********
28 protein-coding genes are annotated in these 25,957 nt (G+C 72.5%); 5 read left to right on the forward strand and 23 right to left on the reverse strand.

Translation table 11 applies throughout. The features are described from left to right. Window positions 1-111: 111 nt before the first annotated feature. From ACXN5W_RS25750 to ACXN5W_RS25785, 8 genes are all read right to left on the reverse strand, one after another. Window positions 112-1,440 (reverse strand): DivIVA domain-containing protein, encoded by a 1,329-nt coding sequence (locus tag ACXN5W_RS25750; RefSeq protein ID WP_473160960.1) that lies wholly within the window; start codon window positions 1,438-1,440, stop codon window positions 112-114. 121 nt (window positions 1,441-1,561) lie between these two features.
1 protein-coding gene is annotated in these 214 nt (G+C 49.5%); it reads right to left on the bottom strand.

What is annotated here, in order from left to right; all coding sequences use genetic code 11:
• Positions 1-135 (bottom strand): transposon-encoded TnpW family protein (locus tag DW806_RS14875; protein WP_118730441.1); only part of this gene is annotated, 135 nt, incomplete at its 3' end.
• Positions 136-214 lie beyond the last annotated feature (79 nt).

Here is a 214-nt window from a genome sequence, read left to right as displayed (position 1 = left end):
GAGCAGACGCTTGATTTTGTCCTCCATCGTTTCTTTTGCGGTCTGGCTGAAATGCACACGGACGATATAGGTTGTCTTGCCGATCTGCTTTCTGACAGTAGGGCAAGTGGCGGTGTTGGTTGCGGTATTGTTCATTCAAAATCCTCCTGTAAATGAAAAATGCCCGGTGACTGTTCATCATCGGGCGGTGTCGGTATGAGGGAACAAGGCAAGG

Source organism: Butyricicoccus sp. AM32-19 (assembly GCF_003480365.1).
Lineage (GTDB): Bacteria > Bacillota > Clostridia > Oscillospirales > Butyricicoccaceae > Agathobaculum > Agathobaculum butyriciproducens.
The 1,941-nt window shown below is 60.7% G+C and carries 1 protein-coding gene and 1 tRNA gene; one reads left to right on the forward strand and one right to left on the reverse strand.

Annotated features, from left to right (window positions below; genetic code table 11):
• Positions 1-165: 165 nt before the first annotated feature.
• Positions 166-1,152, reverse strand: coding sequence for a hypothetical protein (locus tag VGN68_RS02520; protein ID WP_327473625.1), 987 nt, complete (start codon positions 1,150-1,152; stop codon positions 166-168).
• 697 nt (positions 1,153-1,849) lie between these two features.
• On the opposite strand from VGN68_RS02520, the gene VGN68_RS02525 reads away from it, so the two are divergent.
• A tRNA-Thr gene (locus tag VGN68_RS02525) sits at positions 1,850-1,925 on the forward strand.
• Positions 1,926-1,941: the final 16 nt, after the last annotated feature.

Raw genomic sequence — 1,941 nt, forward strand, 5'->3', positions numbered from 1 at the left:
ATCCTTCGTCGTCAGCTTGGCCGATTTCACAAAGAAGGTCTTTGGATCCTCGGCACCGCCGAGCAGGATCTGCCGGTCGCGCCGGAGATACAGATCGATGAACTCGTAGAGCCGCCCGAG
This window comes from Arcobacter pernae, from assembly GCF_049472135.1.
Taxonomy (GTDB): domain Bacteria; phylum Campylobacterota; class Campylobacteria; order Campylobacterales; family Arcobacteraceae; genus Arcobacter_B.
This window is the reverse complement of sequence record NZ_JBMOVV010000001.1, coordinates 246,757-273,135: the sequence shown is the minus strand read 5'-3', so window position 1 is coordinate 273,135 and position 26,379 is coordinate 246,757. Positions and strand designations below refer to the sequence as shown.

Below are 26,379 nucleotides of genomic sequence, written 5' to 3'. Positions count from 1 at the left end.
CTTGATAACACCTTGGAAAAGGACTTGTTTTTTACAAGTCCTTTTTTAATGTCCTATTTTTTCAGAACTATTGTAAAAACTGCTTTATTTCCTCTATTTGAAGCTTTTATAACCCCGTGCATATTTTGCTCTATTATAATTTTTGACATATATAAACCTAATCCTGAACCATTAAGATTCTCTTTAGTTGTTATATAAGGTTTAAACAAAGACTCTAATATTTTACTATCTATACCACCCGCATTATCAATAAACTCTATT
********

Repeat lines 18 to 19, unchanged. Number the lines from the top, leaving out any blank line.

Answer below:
• Positions 1,926-1,941: the final 16 nt, after the last annotated feature.

Raw genomic sequence — 1,941 nt, forward strand, 5'->3', positions numbered from 1 at the left: